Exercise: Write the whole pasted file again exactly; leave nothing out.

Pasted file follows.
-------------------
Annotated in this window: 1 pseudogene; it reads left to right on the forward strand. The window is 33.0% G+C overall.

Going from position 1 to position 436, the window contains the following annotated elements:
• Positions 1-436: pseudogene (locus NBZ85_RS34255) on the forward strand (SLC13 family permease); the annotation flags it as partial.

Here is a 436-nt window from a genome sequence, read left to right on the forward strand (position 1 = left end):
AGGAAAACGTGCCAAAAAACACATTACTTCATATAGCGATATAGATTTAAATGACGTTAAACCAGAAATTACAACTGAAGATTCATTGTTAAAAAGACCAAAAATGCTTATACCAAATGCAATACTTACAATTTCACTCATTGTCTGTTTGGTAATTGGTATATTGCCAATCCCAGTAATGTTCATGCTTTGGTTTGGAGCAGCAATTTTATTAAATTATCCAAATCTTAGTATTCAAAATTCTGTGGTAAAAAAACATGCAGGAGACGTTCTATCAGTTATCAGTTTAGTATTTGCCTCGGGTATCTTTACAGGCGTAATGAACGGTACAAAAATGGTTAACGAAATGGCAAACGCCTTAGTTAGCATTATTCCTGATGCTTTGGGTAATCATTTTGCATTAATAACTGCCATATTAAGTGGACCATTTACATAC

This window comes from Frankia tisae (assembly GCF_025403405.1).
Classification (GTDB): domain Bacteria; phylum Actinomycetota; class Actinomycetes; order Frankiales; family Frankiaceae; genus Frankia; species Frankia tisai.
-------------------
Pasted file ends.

Annotated in this window: 1 pseudogene; it reads left to right on the forward strand. The window is 33.0% G+C overall.

Going from position 1 to position 436, the window contains the following annotated elements:
• Positions 1-436: pseudogene (locus NBZ85_RS34255) on the forward strand (SLC13 family permease); the annotation flags it as partial.

Here is a 436-nt window from a genome sequence, read left to right on the forward strand (position 1 = left end):
AGGAAAACGTGCCAAAAAACACATTACTTCATATAGCGATATAGATTTAAATGACGTTAAACCAGAAATTACAACTGAAGATTCATTGTTAAAAAGACCAAAAATGCTTATACCAAATGCAATACTTACAATTTCACTCATTGTCTGTTTGGTAATTGGTATATTGCCAATCCCAGTAATGTTCATGCTTTGGTTTGGAGCAGCAATTTTATTAAATTATCCAAATCTTAGTATTCAAAATTCTGTGGTAAAAAAACATGCAGGAGACGTTCTATCAGTTATCAGTTTAGTATTTGCCTCGGGTATCTTTACAGGCGTAATGAACGGTACAAAAATGGTTAACGAAATGGCAAACGCCTTAGTTAGCATTATTCCTGATGCTTTGGGTAATCATTTTGCATTAATAACTGCCATATTAAGTGGACCATTTACATAC

This window comes from Frankia tisae (assembly GCF_025403405.1).
Classification (GTDB): domain Bacteria; phylum Actinomycetota; class Actinomycetes; order Frankiales; family Frankiaceae; genus Frankia; species Frankia tisai.